A parliamentary watchdog on Sunday asked the environment ministry to ensure snapping of power connections to industries under the Savar Tannery Industrial Estate for causing excessive pollution.
The Parliamentary Standing Committee on Environment, Forest and Climate Change had earlier asked for closure of such polluting industries.
Sunday's meeting was held at the Jatiya Sangsad Bhaban with ruling Awami League MP Saber Hossain Chowdhury in the chair.
Department of Environment (DoE) today placed grim statistics before the watchdog on the sorry state of Dhaleswari River. It mentioned that aquatic life and bio-diversity of the river has been destroyed by unbridled pollution caused by the Savar Tannery Industrial Estate.
In the meeting, DoE said the minimum level of oxygen of Dhaleswari River should remain 200mg/per liter. But the oxygen level in this river's water is two to three times less than the permissible limit.
Saber told reporters after the meeting said that not only oxygen level, the amount of metal chromium in Dhaleswari River is also much higher than the permissible level.
He said that generally, water should contain 200 mg of oxygen per liter for the habitat of aquatic animals including fish. But Dhaleshwar river has two to two and a half times less oxygen than that.
In contrast, the tolerable level for the metal chromium, which harms aquatic life and biodiversity, is two milligrams per liter. But that river has 5 to 7 mg. As a result Dhaleswari river has now become very dangerous for aquatic life including fish.
The parliamentary body chief said, DoE came up with the statistics following its research on the water of Dhaleswari River in July.
He said that the Industries Minstry has promised to increase the level of oxygen in the next three to six months and try to reduce it.
"We have asked them that if they fail, we will not allow the units responsible for it to continue. If necessary, the electricity will be turned off," he said.
The parliamentary watch dog in its meeting gave three to six months' time to the Industries Ministry for taking measures to bring all the industry units in the tannery industry under central effluent treatment plant.
Asked about the committee's earlier recommendation of closure of tannery in phases, Saber said they still has a tough position.
"But we understand the ministry's position a bit - maybe they are embarrassed to tell another ministry. Our laws must apply equally to all."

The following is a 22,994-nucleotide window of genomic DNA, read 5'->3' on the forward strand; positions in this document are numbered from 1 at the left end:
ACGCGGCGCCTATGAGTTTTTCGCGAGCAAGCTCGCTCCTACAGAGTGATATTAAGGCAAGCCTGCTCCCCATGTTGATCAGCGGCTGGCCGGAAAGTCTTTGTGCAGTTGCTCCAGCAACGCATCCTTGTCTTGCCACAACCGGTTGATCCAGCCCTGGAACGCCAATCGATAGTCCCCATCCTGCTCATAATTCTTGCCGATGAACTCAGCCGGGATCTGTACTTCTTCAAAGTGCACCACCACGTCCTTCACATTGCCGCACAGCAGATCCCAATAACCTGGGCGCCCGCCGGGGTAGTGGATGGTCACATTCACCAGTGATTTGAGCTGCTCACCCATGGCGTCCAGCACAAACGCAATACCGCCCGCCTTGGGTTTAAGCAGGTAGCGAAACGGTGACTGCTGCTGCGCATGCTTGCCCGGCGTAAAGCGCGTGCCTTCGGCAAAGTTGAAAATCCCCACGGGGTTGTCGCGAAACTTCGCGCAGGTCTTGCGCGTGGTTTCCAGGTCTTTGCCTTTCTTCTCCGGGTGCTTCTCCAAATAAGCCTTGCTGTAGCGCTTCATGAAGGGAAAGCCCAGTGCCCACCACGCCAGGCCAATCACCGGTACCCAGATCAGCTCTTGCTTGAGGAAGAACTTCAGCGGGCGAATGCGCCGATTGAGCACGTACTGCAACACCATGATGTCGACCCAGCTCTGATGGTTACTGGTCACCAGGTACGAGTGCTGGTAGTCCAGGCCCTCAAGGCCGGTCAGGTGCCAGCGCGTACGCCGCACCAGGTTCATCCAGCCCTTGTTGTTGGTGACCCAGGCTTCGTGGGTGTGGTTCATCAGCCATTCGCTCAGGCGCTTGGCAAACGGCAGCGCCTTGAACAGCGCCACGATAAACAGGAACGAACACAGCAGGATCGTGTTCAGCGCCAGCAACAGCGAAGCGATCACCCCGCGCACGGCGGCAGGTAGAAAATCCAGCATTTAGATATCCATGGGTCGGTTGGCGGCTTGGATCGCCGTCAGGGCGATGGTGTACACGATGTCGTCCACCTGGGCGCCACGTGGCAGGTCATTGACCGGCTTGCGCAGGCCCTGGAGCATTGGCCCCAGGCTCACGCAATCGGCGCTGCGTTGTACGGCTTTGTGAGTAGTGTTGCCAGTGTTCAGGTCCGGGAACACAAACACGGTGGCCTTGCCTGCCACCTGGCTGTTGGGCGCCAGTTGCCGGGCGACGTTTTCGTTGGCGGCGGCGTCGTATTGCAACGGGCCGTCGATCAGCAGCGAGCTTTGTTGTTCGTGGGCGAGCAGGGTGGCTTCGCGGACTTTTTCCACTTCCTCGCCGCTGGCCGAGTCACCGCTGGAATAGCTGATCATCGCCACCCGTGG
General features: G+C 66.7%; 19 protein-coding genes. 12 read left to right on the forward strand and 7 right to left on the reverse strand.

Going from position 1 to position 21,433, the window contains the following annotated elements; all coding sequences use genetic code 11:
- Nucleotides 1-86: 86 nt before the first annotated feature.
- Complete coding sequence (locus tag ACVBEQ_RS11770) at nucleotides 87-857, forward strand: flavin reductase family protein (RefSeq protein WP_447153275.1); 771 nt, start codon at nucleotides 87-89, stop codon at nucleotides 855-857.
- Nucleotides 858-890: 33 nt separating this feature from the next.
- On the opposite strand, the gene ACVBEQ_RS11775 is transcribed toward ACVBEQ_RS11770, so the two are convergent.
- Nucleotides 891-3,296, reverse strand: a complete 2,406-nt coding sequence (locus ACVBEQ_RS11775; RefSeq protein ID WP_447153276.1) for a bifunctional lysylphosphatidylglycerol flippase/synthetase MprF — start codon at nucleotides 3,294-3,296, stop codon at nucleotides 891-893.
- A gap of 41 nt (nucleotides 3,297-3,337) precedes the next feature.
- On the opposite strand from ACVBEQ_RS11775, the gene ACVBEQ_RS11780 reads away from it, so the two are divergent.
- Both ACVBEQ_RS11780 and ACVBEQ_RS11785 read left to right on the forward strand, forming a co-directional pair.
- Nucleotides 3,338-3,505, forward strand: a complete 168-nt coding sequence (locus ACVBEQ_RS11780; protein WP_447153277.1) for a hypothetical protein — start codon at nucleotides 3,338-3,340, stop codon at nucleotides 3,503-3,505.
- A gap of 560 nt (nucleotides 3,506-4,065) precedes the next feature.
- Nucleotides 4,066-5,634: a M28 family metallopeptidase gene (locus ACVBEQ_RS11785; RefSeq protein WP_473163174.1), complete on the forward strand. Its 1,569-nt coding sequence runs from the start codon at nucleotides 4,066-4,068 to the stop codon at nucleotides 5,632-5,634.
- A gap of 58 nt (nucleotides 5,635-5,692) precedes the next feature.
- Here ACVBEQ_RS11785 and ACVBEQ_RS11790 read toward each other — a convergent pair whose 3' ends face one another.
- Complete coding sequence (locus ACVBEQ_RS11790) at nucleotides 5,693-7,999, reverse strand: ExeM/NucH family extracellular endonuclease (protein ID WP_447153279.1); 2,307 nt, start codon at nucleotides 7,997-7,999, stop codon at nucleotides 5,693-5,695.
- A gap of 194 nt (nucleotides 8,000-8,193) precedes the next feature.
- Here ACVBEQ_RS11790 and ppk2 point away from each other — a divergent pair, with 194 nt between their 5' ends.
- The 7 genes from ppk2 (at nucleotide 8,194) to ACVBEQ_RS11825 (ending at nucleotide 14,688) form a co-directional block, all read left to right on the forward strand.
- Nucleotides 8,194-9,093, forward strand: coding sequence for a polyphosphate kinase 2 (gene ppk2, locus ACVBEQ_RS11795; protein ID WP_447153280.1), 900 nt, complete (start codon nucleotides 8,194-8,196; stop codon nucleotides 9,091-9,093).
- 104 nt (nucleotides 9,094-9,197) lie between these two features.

He mentioned that action will be taken equally for all. It does not mean that action will be taken against any individual.
"...it does not happen. Of course they give many reasons, they say it's about industry, employment-foreign exchange. But public health and the environment and biodiversity are also important too," he added.
In this context, he also said the committee has been telling the Industries Ministry for the past two years.
"We have made 5/6 recommendations on what measures to take. But none of it has been implemented. They just say doing and will do. Now we're at the final point - it has to be done," Saber said.
Separately, a press release of the Parliament Secretariat said that the meeting decided the relevant officials of the Ministry of Planning should be invited to the next meeting to get their views on the mandatory use of block bricks by 2025 in the construction of all government infrastructures, and the provision of financial fines as well as imprisonment for air pollution caused by brick kilns.
Environment, Forest and Climate Change Minister Md Shahab Uddin, Nazim Uddin Ahmed, Zafar Alam, Md Rezaul Karim Bablu, Khodeja Nasrin Akhtar Hossain and Md Shaheen Chakladar attended the meeting.
According to statistics of DoE, the estate has the capacity to treat around 25,000 cubic metres of liquid waste every day, but the tanners generate around 40,000 cubic metres of liquid waste per day.
That means 15,000 cubic metres of liquid waste are dumped into the Dhaleshwari without any treatment, causing severe pollution.
In 2003, the government took the initiative to build the BSCIC Tannery Industrial Estate on 200 acres in Hemayetpur after moving all tanneries from the capital's Hazaribagh in order to prevent environmental pollution and to protect the Buriganga.
The most alarming matter is that the estate does not have any facility to treat solid waste, including heavy metals and chromium.
The waste is being dumped into the Dhaleshwari without any treatment, causing pollution and severe harm to the environment.
In the last three years, the estate has dumped around 1.60 lakh cubic metres of waste into the river, according to the statistics of DoE.
There are around 160 tanneries in the leather industrial park.
Tanneries and backward and forward linkage industries related to leather goods were accommodated in the new industrial park after it was moved from Hazaribagh in 2003.
The JS body yesterday also expressed concern over the government's handing over a part of Jungle Khuniya Palong reserved forest in Cox's Bazar to the Bangladesh Football Federation for building a residential training facility after de-reserving the 20-acre land.